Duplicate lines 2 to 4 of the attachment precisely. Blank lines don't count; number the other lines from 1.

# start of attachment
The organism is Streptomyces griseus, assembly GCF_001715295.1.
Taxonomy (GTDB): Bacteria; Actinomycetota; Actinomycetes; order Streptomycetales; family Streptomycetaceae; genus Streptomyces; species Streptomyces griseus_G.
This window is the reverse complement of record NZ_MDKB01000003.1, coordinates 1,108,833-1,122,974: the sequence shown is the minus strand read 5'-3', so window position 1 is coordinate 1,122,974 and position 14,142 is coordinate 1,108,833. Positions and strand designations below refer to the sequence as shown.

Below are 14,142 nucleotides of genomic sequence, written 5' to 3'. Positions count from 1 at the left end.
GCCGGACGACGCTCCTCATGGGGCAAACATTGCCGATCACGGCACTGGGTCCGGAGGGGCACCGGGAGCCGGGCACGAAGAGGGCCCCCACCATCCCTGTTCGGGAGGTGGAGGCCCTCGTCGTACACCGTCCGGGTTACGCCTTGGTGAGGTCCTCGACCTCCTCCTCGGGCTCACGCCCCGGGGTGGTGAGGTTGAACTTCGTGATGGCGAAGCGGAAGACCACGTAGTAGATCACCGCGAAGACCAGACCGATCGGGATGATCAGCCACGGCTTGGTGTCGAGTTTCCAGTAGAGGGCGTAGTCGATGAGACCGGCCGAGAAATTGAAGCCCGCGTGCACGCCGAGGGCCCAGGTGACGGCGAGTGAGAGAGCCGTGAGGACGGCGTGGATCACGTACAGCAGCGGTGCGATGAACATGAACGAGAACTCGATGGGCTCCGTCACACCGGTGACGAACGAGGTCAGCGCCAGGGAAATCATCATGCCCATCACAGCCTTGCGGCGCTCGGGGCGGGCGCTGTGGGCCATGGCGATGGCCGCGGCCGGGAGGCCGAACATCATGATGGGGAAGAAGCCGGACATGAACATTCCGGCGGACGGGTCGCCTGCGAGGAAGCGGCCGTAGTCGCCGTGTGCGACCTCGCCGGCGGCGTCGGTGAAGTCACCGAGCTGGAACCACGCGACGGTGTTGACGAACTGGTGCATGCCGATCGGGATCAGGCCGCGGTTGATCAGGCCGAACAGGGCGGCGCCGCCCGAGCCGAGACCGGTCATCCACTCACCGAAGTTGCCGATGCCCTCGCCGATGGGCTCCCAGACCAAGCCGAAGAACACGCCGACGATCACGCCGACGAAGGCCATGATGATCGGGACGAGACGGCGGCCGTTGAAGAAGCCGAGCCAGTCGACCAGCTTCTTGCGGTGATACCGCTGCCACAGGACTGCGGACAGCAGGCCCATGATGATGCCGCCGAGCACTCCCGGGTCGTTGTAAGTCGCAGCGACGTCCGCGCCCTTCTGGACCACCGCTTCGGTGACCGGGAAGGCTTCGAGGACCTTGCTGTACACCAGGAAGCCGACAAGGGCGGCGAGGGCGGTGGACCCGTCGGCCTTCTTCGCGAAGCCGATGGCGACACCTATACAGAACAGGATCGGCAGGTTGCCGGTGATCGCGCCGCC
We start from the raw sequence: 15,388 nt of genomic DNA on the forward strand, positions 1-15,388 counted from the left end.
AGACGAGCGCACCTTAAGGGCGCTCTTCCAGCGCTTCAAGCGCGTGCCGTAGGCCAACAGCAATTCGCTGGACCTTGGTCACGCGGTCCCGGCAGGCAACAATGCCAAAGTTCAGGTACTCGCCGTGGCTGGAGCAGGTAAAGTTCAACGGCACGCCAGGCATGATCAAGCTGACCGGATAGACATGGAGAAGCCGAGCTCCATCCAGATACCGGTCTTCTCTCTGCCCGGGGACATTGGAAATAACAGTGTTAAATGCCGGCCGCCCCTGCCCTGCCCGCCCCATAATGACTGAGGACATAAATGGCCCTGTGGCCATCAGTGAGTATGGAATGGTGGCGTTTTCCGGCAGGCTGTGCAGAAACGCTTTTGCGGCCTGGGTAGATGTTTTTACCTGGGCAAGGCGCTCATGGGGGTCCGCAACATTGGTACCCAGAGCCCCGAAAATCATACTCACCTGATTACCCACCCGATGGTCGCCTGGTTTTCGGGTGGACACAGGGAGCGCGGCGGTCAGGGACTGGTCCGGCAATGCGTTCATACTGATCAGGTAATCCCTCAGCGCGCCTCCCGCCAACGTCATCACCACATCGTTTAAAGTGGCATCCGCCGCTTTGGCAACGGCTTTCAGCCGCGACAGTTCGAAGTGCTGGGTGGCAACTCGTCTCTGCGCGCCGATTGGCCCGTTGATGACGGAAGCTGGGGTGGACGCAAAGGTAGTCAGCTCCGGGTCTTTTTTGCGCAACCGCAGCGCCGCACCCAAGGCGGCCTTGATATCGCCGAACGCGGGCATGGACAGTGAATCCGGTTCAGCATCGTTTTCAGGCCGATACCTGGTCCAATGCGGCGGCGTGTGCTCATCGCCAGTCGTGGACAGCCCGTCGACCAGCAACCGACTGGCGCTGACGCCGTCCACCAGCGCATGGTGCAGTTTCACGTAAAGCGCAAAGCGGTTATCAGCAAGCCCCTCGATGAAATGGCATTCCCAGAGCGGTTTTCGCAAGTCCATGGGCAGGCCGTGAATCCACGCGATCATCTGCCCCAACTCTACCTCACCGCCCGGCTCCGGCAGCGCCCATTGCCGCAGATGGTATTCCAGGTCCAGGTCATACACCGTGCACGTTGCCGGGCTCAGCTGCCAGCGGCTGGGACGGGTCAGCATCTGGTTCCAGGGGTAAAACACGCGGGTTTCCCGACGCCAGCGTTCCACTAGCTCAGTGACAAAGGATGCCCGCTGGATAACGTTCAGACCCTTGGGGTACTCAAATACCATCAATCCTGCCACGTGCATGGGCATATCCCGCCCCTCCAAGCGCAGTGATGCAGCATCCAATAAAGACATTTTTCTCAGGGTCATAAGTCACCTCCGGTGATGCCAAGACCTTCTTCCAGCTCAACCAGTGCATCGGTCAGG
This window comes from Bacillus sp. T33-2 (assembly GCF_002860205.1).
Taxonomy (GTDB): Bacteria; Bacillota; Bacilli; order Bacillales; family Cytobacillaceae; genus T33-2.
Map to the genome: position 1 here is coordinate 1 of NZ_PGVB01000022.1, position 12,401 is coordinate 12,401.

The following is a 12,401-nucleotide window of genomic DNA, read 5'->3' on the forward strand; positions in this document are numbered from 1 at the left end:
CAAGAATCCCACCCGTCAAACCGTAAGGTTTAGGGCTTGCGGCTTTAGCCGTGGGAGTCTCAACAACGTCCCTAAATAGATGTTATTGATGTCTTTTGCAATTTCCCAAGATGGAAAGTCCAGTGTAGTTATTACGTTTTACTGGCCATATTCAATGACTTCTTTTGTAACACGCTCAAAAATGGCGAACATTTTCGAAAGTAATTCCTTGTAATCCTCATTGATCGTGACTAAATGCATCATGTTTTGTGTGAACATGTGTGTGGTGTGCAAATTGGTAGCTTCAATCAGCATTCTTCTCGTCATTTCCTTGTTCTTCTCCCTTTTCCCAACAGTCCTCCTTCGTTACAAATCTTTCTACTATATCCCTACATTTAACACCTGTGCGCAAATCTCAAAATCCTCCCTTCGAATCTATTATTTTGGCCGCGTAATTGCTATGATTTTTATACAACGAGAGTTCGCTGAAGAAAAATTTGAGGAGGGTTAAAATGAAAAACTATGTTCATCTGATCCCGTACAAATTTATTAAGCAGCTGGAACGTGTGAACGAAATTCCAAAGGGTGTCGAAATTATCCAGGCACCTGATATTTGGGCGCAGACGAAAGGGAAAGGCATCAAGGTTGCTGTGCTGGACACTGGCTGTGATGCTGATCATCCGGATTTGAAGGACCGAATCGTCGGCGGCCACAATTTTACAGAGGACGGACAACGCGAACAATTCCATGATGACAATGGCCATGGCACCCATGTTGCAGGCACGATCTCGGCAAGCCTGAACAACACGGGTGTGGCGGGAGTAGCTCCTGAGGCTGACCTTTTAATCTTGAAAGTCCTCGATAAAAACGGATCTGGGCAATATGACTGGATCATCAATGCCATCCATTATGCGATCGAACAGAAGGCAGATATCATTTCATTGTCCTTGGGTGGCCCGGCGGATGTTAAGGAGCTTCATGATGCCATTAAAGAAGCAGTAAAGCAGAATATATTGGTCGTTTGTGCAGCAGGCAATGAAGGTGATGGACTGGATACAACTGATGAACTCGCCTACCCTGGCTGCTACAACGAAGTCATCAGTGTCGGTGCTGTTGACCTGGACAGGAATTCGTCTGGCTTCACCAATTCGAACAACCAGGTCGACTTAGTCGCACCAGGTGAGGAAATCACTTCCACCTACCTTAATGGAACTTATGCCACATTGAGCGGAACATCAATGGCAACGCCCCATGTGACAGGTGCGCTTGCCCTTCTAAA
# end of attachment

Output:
Taxonomy (GTDB): Bacteria; Actinomycetota; Actinomycetes; order Streptomycetales; family Streptomycetaceae; genus Streptomyces; species Streptomyces griseus_G.
This window is the reverse complement of record NZ_MDKB01000003.1, coordinates 1,108,833-1,122,974: the sequence shown is the minus strand read 5'-3', so window position 1 is coordinate 1,122,974 and position 14,142 is coordinate 1,108,833. Positions and strand designations below refer to the sequence as shown.

Below are 14,142 nucleotides of genomic sequence, written 5' to 3'. Positions count from 1 at the left end.